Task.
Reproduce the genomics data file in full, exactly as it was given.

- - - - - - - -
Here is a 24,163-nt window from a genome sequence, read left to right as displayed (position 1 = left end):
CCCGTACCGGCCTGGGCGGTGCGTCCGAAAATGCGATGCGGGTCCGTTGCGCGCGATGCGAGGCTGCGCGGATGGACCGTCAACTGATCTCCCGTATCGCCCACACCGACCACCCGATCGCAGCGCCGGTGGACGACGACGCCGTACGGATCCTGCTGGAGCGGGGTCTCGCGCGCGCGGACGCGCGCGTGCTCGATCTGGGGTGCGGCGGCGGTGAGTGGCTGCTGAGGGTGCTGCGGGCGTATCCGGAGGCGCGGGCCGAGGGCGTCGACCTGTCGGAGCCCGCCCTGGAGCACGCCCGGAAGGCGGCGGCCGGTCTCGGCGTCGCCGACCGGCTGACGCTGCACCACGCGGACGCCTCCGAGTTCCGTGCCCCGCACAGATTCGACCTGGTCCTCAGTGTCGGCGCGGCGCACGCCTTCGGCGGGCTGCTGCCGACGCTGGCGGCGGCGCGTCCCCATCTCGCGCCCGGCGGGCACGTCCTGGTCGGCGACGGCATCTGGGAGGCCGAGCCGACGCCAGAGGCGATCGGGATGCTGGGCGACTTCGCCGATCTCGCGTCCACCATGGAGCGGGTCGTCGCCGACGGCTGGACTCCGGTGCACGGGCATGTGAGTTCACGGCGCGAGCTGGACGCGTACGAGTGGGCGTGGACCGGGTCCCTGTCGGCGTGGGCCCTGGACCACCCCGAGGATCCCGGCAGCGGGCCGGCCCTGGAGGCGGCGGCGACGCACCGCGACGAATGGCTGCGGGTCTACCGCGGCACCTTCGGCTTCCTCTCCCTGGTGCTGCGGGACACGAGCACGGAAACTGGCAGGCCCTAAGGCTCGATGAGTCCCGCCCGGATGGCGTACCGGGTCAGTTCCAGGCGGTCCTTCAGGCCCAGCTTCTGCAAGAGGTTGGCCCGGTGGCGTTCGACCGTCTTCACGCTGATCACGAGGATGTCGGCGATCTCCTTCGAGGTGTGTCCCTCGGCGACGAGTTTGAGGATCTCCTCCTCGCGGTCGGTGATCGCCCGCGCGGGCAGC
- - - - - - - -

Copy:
Here is a 24,163-nt window from a genome sequence, read left to right as displayed (position 1 = left end):
CCCGTACCGGCCTGGGCGGTGCGTCCGAAAATGCGATGCGGGTCCGTTGCGCGCGATGCGAGGCTGCGCGGATGGACCGTCAACTGATCTCCCGTATCGCCCACACCGACCACCCGATCGCAGCGCCGGTGGACGACGACGCCGTACGGATCCTGCTGGAGCGGGGTCTCGCGCGCGCGGACGCGCGCGTGCTCGATCTGGGGTGCGGCGGCGGTGAGTGGCTGCTGAGGGTGCTGCGGGCGTATCCGGAGGCGCGGGCCGAGGGCGTCGACCTGTCGGAGCCCGCCCTGGAGCACGCCCGGAAGGCGGCGGCCGGTCTCGGCGTCGCCGACCGGCTGACGCTGCACCACGCGGACGCCTCCGAGTTCCGTGCCCCGCACAGATTCGACCTGGTCCTCAGTGTCGGCGCGGCGCACGCCTTCGGCGGGCTGCTGCCGACGCTGGCGGCGGCGCGTCCCCATCTCGCGCCCGGCGGGCACGTCCTGGTCGGCGACGGCATCTGGGAGGCCGAGCCGACGCCAGAGGCGATCGGGATGCTGGGCGACTTCGCCGATCTCGCGTCCACCATGGAGCGGGTCGTCGCCGACGGCTGGACTCCGGTGCACGGGCATGTGAGTTCACGGCGCGAGCTGGACGCGTACGAGTGGGCGTGGACCGGGTCCCTGTCGGCGTGGGCCCTGGACCACCCCGAGGATCCCGGCAGCGGGCCGGCCCTGGAGGCGGCGGCGACGCACCGCGACGAATGGCTGCGGGTCTACCGCGGCACCTTCGGCTTCCTCTCCCTGGTGCTGCGGGACACGAGCACGGAAACTGGCAGGCCCTAAGGCTCGATGAGTCCCGCCCGGATGGCGTACCGGGTCAGTTCCAGGCGGTCCTTCAGGCCCAGCTTCTGCAAGAGGTTGGCCCGGTGGCGTTCGACCGTCTTCACGCTGATCACGAGGATGTCGGCGATCTCCTTCGAGGTGTGTCCCTCGGCGACGAGTTTGAGGATCTCCTCCTCGCGGTCGGTGATCGCCCGCGCGGGCAGC